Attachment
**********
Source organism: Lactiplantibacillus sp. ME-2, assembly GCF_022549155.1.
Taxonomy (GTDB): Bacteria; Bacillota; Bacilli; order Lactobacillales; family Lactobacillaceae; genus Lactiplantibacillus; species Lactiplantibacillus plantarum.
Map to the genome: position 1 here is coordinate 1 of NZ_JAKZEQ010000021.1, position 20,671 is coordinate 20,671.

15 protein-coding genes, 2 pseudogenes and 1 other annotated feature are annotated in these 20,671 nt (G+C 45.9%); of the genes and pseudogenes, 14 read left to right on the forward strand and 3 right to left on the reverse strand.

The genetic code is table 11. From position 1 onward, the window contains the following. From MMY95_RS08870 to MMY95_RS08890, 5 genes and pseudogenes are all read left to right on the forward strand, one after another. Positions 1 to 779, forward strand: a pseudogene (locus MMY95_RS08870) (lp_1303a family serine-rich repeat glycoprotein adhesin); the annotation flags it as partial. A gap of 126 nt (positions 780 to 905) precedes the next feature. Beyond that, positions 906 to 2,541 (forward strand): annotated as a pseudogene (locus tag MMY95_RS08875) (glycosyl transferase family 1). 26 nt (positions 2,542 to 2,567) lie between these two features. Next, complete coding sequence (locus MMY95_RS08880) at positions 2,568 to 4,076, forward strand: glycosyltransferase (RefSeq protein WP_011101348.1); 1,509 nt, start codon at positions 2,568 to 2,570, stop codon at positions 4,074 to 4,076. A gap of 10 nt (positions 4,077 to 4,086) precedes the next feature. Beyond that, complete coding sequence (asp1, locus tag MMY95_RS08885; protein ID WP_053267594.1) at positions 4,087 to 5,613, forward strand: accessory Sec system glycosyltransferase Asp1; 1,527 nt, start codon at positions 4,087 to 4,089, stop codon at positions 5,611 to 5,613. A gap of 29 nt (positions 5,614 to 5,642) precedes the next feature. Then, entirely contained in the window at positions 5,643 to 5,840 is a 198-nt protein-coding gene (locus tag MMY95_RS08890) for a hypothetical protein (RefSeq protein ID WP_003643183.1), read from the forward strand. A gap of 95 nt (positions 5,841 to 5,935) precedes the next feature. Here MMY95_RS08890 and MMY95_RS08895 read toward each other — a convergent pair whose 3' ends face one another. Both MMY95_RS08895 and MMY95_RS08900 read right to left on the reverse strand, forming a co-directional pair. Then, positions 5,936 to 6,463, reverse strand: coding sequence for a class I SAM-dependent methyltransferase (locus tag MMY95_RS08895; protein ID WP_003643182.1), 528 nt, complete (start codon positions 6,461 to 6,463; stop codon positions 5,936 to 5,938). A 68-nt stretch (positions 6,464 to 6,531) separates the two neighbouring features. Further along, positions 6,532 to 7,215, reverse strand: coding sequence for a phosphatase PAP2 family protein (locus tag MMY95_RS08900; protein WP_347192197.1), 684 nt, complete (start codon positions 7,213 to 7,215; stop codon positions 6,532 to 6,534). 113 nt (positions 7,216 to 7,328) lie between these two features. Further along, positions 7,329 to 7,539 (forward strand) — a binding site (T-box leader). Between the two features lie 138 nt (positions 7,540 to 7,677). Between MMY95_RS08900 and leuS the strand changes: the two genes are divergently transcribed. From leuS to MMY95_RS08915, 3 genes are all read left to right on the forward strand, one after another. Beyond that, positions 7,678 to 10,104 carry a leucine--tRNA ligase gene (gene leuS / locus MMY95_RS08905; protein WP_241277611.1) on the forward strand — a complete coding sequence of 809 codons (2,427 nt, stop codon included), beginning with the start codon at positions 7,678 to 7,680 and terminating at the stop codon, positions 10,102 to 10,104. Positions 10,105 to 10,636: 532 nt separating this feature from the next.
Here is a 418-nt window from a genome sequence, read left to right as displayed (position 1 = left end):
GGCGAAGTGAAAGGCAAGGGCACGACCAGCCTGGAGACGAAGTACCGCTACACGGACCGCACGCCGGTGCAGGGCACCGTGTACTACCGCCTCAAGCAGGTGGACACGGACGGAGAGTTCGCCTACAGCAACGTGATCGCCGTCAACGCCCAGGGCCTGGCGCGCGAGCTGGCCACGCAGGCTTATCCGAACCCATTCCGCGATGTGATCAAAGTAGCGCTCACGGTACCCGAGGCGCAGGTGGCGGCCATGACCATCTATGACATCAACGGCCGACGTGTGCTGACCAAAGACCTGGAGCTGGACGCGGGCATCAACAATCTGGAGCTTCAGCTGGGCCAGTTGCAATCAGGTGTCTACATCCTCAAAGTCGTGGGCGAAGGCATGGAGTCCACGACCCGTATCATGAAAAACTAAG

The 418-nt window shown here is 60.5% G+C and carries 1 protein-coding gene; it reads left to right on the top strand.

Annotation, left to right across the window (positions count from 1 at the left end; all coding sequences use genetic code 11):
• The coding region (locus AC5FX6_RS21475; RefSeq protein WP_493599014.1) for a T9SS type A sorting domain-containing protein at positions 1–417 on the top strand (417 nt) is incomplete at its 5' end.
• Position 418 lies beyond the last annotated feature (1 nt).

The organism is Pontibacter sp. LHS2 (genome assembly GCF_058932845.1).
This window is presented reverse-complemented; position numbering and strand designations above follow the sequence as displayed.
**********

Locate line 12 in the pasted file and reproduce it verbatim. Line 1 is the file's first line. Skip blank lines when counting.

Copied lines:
The organism is Pontibacter sp. LHS2 (genome assembly GCF_058932845.1).